The DNA mismatch repair (MMR) system in mammalian cells not only serves to correct base mispairs and other replication errors, but it also influences the cellular response to certain forms of DNA damage. Cells that are deficient in MMR are relatively resistant to alkylation damage because, in wild-type cells, the MMR system is thought to promote toxicity via futile repair of alkylated mispairs. Conversely, MMR-deficient cells are sensitive to UV light, possibly due to the requirement for MMR factors in transcription-coupled repair of active genes. MMR deficiency has been associated with familial and sporadic carcinomas of the colon and other sites, and so, we sought to determine the influence of MMR status on cellular response to ionizing radiation, an agent commonly used for cancer therapy. Fibroblast cell lines were established from transgenic mice carrying targeted disruptions of one of three MMR genes in mammalian cells: Pms2, Mlh1, or Msh2. In comparison to wild-type cell lines from related mice, the Pms2-, Mlh1-, or Msh2-nullizygous cell lines were found to exhibit higher levels of clonogenic survival following exposure to ionizing radiation. Because ionizing radiation generates a variety of lesions in DNA, the differences in survival may reflect a role for MMR in processing a subset of these lesions, such as damaged bases. These results both identify a new class of DNA- damaging agents whose effects are modulated by the MMR system and may help to elucidate pathways of radiation response in cancer cells.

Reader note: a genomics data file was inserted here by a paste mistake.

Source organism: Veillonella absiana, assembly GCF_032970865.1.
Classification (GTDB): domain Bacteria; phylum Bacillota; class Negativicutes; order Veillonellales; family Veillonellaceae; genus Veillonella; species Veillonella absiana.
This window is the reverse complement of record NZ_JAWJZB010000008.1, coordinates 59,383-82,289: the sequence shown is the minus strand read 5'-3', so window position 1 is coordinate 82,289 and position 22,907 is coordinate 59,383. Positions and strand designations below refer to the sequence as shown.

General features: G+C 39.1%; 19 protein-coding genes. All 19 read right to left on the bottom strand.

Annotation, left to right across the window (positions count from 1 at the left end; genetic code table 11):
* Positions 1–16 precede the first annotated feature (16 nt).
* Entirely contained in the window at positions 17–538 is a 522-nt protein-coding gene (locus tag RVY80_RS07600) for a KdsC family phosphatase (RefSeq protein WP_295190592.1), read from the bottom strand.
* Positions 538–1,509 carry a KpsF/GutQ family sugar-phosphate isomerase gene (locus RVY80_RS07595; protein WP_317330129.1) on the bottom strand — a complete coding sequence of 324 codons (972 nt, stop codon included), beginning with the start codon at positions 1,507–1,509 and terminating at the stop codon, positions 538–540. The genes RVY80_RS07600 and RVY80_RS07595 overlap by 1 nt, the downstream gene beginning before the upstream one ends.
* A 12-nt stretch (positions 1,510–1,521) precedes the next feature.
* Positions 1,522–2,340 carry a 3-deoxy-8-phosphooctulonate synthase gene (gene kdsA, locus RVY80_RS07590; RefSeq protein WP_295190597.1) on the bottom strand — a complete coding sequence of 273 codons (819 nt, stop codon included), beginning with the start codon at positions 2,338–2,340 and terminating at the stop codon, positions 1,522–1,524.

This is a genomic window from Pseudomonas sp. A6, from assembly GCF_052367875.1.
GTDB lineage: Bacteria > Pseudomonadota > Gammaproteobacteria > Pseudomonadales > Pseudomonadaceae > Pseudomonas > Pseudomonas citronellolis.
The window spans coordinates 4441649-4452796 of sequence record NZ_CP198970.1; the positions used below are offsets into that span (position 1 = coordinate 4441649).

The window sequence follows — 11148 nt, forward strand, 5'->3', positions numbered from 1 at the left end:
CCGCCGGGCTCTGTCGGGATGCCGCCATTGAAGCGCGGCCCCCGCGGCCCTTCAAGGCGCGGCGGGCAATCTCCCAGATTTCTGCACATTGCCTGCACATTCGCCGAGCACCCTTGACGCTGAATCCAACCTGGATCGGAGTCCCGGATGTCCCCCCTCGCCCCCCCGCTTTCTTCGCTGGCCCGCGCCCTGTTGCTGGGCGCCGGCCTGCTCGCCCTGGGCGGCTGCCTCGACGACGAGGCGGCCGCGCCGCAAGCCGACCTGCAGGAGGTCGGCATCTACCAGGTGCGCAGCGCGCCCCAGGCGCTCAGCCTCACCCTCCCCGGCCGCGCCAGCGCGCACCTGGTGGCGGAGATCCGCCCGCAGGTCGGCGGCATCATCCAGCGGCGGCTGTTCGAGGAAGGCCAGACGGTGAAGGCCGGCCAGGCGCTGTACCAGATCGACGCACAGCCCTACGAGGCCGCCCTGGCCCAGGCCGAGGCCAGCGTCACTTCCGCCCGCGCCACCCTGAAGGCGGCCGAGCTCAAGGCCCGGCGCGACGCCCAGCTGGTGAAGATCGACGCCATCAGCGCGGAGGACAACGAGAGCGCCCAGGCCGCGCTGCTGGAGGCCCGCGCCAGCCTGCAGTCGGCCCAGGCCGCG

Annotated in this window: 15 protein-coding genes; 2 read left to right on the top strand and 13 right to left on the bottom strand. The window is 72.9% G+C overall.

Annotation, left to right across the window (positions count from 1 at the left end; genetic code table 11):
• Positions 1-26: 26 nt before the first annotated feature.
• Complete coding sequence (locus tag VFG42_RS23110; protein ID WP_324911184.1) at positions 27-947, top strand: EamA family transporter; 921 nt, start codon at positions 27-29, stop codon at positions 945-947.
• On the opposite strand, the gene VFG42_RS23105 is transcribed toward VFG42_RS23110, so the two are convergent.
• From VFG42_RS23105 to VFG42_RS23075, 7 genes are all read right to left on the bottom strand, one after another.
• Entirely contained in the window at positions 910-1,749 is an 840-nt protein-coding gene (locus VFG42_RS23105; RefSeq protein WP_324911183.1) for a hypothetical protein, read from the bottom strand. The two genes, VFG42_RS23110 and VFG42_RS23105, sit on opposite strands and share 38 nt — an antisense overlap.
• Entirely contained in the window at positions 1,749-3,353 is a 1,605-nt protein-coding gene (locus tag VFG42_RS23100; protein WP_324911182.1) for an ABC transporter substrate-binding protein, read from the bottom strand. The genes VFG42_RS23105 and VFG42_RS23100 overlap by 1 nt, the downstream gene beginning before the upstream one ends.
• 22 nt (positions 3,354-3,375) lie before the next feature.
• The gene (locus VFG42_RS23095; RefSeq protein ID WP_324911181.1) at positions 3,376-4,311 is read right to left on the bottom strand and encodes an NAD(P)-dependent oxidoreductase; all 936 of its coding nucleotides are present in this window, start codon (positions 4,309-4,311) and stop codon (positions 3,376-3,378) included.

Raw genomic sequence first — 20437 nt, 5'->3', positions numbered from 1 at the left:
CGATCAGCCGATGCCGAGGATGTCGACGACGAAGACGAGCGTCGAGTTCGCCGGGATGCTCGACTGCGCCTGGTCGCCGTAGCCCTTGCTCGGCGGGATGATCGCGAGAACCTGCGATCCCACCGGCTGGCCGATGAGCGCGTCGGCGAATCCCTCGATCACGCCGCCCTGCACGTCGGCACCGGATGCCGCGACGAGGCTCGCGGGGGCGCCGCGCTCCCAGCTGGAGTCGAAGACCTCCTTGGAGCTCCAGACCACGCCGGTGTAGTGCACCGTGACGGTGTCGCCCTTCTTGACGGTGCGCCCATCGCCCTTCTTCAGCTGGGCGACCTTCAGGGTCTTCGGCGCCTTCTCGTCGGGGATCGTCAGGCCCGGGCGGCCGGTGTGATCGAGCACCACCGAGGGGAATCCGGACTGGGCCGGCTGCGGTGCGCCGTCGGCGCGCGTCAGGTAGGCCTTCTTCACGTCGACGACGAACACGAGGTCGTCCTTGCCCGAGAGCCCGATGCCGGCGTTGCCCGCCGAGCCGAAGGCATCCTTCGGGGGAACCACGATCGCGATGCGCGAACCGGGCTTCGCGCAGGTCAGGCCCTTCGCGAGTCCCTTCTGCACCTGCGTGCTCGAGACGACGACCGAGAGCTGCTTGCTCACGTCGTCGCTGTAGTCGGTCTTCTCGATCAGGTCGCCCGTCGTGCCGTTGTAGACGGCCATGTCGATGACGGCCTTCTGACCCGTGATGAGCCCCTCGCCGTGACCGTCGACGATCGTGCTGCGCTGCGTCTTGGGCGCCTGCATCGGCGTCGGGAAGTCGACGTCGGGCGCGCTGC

|Original language||English (US)|
|Number of pages||5|
|State||Published - Nov 15 1997|
ASJC Scopus subject areas
- Cancer Research